This week, Jonathan Bennett and Elliot Williams talk with Eben Upton about the Raspberry Pi! The conversation covers the new Pi 5, the upcoming CM5, the possible Pi500, and the Initial Public Offering (IPO) that may happen before too long. There’s also the PCIe port, the RP1, and the unexpected effects of using Broadcom chips. And then we ask the Billion Dollar question: What’s the money from an IPO going to fund? New hardware, software upgrades, better documentation? Nope, and the answer surprised us, too.
This week, Jonathan Bennett and Dan Lynch talk with Shawn W Dunn about openSUSE Kalpa, the atomic version of openSUSE Tumbleweed, with a KDE twist. What exactly do we mean by an Atomic desktop? Is ALP going to replace openSUSE Tumbleweed? Are snaps coming to Kalpa?
Shawn gives us the rundown of all the above, and what’s holding back a stable release of Kalpa, what’s up with Project Greybeard, and why Kalpa really doesn’t need a firewall.
This week, Jonathan Bennett and Doc Searls talk with David Taht about the state of the Internet and, specifically, IPv4 exhaustion. We’re running out of IPv4 addresses! But we’ve been running out for something like ten years now. What gives? And why are nearly 20% of the world’s IPv4 addresses sitting unused? David has a hack that would give the world 10% more Internet, but Amazon might have something to say about it.
There’s even more, like Kessler Syndrome, some musing on what the Interplanetary Internet will look like, the worth of real paper books, and a long-term bet for some IPv4 addresses to come to fruition in 2038.
This week Jonathan Bennett and Katherine Druckman talk with Matt Ray about OpenCost. What exactly is Cloud Native? Why do we need a project just for tracking expenses? Doesn’t the cloud make everything cheaper? Is there a use case for the hobbyist?
The cloud is just a fancy way to talk about someone else’s servers — and what may surprise you is that they charge you money for the privilege of using those computers. But how much? And when you have multiple projects, which ones cost how much? That’s where OpenCost comes in. Not only does it help you track down costs in your cloud usage, it can also catch problems like compromised infrastructure sooner. Mining bitcoin in your Kubernetes Cluster makes a really noticeable spike in processor usage after all.
Continue reading “FLOSS Weekly Episode 769: OpenCost — We Spent How Much?”
This week Jonathan Bennett and Doc Searls talk with Tony Zeoli about Netmix and the Radio Station WordPress plugin. The story starts with the Netmix startup, one of the first places doing Internet music in the 1990s. That business did well enough to get bought out just before the Dot Com bubble burst in 2000. Today, Tony runs the Radio Station plugin, which is all about putting a station’s show schedule on a WordPress site.
In the process, the trio covers Internet radio history, the licensing complications around radio and streaming, the state of local radio, and more. Is there a long term future for radio? Does Creative Commons solve the licensing mess? Is AI going to start eating radio, too? All this and more!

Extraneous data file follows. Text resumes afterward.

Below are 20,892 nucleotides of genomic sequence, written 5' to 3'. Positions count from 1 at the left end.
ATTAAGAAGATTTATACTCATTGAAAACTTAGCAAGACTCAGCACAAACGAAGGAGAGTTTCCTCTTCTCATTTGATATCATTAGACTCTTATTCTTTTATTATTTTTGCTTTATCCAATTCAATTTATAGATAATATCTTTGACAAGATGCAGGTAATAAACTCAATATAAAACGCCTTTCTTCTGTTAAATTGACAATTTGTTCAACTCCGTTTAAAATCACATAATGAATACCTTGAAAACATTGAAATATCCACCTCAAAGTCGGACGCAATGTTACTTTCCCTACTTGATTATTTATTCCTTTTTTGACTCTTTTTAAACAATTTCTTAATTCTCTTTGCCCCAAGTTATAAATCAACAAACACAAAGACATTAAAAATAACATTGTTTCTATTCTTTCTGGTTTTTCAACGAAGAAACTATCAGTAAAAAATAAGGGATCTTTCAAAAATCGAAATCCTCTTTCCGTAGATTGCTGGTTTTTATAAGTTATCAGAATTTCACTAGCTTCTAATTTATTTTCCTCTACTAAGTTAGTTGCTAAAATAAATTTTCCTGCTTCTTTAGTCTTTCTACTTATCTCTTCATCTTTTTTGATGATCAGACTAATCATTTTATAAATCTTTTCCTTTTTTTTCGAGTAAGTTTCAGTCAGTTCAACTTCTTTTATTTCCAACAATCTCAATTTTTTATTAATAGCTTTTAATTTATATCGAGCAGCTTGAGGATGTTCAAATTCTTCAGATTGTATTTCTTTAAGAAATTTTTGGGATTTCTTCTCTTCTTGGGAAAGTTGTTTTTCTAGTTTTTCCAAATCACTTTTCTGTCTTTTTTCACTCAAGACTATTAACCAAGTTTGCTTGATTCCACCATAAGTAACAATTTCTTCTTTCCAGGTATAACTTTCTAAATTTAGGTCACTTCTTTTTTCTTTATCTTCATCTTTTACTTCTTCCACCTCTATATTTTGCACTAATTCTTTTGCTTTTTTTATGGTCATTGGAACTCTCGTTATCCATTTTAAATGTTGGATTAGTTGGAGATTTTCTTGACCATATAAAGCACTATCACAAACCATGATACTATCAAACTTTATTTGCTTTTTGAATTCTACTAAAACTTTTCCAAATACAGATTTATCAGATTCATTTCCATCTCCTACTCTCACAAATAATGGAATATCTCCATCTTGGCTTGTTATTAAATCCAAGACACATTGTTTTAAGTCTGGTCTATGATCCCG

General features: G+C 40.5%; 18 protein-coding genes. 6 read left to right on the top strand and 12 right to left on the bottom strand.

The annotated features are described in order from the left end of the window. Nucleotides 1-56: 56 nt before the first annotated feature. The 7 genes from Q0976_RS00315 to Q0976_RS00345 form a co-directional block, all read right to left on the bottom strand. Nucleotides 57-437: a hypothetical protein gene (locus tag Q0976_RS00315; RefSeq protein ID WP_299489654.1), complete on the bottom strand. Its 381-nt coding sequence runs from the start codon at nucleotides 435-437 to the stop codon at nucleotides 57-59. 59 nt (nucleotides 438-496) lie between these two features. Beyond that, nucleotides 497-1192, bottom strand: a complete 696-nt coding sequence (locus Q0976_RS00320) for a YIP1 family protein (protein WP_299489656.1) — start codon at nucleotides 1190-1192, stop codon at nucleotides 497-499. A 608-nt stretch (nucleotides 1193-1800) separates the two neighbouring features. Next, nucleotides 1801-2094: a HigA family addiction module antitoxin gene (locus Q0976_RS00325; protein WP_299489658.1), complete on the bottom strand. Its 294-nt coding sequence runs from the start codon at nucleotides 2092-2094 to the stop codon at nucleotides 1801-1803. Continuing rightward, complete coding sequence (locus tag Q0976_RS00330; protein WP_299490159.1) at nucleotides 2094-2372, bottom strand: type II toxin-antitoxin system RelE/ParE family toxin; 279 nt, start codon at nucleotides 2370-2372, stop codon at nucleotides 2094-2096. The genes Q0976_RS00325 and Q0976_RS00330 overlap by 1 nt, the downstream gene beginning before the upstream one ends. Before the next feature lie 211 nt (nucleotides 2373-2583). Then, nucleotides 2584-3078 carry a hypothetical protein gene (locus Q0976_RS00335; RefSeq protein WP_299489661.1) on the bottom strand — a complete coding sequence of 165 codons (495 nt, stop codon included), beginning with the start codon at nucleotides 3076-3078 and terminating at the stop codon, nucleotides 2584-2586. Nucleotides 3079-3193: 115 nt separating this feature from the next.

This week Jonathan Bennett and Jeff Massie talk with JP Mens about Owntracks, the collection of programs that lets you take back control of your own location data. It’s built around the simple idea of taking position data from a mobile phone or other data source, sending it over MQTT to a central server, and logging that data to a simple data store.
From there, you can share it as trips, mark points of interest, play back your movement in a web browser, and more. And because it’s just JSON inside MQTT, it’s pretty trivial to make a connector to interface with other projects, like Home Assistant. We’ve even covered the process!
This week Jonathan Bennett and Dan Lynch talk with Sean DuBois, WebRTC wizard, all about the crazy feats the Pion Go server is capable of, how WebRTC is about to change OBS, and what it looks like to build a successful Open Source Career.
WebRTC is for more than video. The TOR Snowflake project uses Pion to sneak TOR traffic through firewalls even with Deep Packet Inspection (DPI) at play. Since nobody wants to block web conferencing, TOR and even Wireguard can use this to slip though.
Sean is also working on some game-changing patches for OBS Studio, including WHEP support to go along with the newly introduced WHIP feature. This enables direct connections to another OBS client, as well as connection to another WebRTC client like vdo.ninja without running an embedded browser to make it work.
And then there’s WebRTC For The Curious, a free CC0 e-book all about the nuts and bolts of WebRTC. And Broadcast Box, a ready-to-run WebRTC one-to-many broadcasting solution that lets you run your own streaming service. You can connect with Sean at the Real-time Broadcast Discord server for information about all of the projects listed here and more!